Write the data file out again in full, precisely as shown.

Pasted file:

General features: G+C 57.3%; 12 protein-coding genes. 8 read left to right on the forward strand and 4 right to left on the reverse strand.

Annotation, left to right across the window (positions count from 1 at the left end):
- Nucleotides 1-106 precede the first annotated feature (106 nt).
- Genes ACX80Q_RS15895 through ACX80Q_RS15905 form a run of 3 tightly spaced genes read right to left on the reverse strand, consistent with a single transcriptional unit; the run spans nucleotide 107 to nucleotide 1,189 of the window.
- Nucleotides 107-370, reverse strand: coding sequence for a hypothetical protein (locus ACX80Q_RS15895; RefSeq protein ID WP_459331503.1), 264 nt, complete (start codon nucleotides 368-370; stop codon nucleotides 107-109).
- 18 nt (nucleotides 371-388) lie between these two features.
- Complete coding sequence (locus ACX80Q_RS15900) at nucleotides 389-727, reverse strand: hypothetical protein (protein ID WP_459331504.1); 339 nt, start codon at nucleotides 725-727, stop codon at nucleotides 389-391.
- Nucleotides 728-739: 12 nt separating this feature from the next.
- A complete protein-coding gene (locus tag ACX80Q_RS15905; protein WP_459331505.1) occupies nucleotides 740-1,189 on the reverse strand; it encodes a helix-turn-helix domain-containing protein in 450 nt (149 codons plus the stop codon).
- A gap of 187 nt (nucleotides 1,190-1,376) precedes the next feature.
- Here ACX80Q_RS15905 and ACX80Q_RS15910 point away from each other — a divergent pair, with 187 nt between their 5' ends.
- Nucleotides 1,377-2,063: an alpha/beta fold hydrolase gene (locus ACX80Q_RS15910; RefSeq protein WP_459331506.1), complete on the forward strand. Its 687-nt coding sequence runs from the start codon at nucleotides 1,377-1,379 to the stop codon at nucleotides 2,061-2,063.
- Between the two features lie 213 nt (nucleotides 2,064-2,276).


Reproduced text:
General features: G+C 57.3%; 12 protein-coding genes. 8 read left to right on the forward strand and 4 right to left on the reverse strand.

Annotation, left to right across the window (positions count from 1 at the left end):
- Nucleotides 1-106 precede the first annotated feature (106 nt).
- Genes ACX80Q_RS15895 through ACX80Q_RS15905 form a run of 3 tightly spaced genes read right to left on the reverse strand, consistent with a single transcriptional unit; the run spans nucleotide 107 to nucleotide 1,189 of the window.
- Nucleotides 107-370, reverse strand: coding sequence for a hypothetical protein (locus ACX80Q_RS15895; RefSeq protein ID WP_459331503.1), 264 nt, complete (start codon nucleotides 368-370; stop codon nucleotides 107-109).
- 18 nt (nucleotides 371-388) lie between these two features.
- Complete coding sequence (locus ACX80Q_RS15900) at nucleotides 389-727, reverse strand: hypothetical protein (protein ID WP_459331504.1); 339 nt, start codon at nucleotides 725-727, stop codon at nucleotides 389-391.
- Nucleotides 728-739: 12 nt separating this feature from the next.
- A complete protein-coding gene (locus tag ACX80Q_RS15905; protein WP_459331505.1) occupies nucleotides 740-1,189 on the reverse strand; it encodes a helix-turn-helix domain-containing protein in 450 nt (149 codons plus the stop codon).
- A gap of 187 nt (nucleotides 1,190-1,376) precedes the next feature.
- Here ACX80Q_RS15905 and ACX80Q_RS15910 point away from each other — a divergent pair, with 187 nt between their 5' ends.
- Nucleotides 1,377-2,063: an alpha/beta fold hydrolase gene (locus ACX80Q_RS15910; RefSeq protein WP_459331506.1), complete on the forward strand. Its 687-nt coding sequence runs from the start codon at nucleotides 1,377-1,379 to the stop codon at nucleotides 2,061-2,063.
- Between the two features lie 213 nt (nucleotides 2,064-2,276).